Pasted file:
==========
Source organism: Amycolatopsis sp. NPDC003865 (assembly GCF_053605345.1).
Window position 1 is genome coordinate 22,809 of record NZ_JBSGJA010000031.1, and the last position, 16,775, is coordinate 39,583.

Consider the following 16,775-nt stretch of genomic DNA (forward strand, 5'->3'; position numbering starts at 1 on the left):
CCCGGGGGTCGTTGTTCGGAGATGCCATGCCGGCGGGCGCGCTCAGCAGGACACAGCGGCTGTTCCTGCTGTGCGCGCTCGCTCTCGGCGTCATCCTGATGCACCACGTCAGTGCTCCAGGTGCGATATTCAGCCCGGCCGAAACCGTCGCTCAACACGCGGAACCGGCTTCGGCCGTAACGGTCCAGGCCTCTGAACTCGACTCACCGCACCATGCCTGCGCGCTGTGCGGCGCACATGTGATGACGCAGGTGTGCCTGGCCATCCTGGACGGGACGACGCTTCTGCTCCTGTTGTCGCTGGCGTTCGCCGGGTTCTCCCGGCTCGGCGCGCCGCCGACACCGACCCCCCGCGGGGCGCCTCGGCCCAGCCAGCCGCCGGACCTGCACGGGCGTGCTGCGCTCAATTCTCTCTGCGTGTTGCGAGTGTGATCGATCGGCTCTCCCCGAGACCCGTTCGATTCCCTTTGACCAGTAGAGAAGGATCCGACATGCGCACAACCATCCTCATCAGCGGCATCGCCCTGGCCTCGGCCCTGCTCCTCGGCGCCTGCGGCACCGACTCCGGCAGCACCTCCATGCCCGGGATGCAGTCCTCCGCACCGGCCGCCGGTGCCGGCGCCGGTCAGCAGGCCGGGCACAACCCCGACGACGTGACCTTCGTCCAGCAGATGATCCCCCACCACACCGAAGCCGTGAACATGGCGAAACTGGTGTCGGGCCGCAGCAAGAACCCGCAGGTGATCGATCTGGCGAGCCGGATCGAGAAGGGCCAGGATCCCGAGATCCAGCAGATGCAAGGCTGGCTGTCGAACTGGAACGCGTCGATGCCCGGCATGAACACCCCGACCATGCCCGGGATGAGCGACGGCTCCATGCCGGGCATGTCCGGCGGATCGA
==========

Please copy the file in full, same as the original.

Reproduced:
Source organism: Amycolatopsis sp. NPDC003865 (assembly GCF_053605345.1).
Window position 1 is genome coordinate 22,809 of record NZ_JBSGJA010000031.1, and the last position, 16,775, is coordinate 39,583.

Consider the following 16,775-nt stretch of genomic DNA (forward strand, 5'->3'; position numbering starts at 1 on the left):
CCCGGGGGTCGTTGTTCGGAGATGCCATGCCGGCGGGCGCGCTCAGCAGGACACAGCGGCTGTTCCTGCTGTGCGCGCTCGCTCTCGGCGTCATCCTGATGCACCACGTCAGTGCTCCAGGTGCGATATTCAGCCCGGCCGAAACCGTCGCTCAACACGCGGAACCGGCTTCGGCCGTAACGGTCCAGGCCTCTGAACTCGACTCACCGCACCATGCCTGCGCGCTGTGCGGCGCACATGTGATGACGCAGGTGTGCCTGGCCATCCTGGACGGGACGACGCTTCTGCTCCTGTTGTCGCTGGCGTTCGCCGGGTTCTCCCGGCTCGGCGCGCCGCCGACACCGACCCCCCGCGGGGCGCCTCGGCCCAGCCAGCCGCCGGACCTGCACGGGCGTGCTGCGCTCAATTCTCTCTGCGTGTTGCGAGTGTGATCGATCGGCTCTCCCCGAGACCCGTTCGATTCCCTTTGACCAGTAGAGAAGGATCCGACATGCGCACAACCATCCTCATCAGCGGCATCGCCCTGGCCTCGGCCCTGCTCCTCGGCGCCTGCGGCACCGACTCCGGCAGCACCTCCATGCCCGGGATGCAGTCCTCCGCACCGGCCGCCGGTGCCGGCGCCGGTCAGCAGGCCGGGCACAACCCCGACGACGTGACCTTCGTCCAGCAGATGATCCCCCACCACACCGAAGCCGTGAACATGGCGAAACTGGTGTCGGGCCGCAGCAAGAACCCGCAGGTGATCGATCTGGCGAGCCGGATCGAGAAGGGCCAGGATCCCGAGATCCAGCAGATGCAAGGCTGGCTGTCGAACTGGAACGCGTCGATGCCCGGCATGAACACCCCGACCATGCCCGGGATGAGCGACGGCTCCATGCCGGGCATGTCCGGCGGATCGA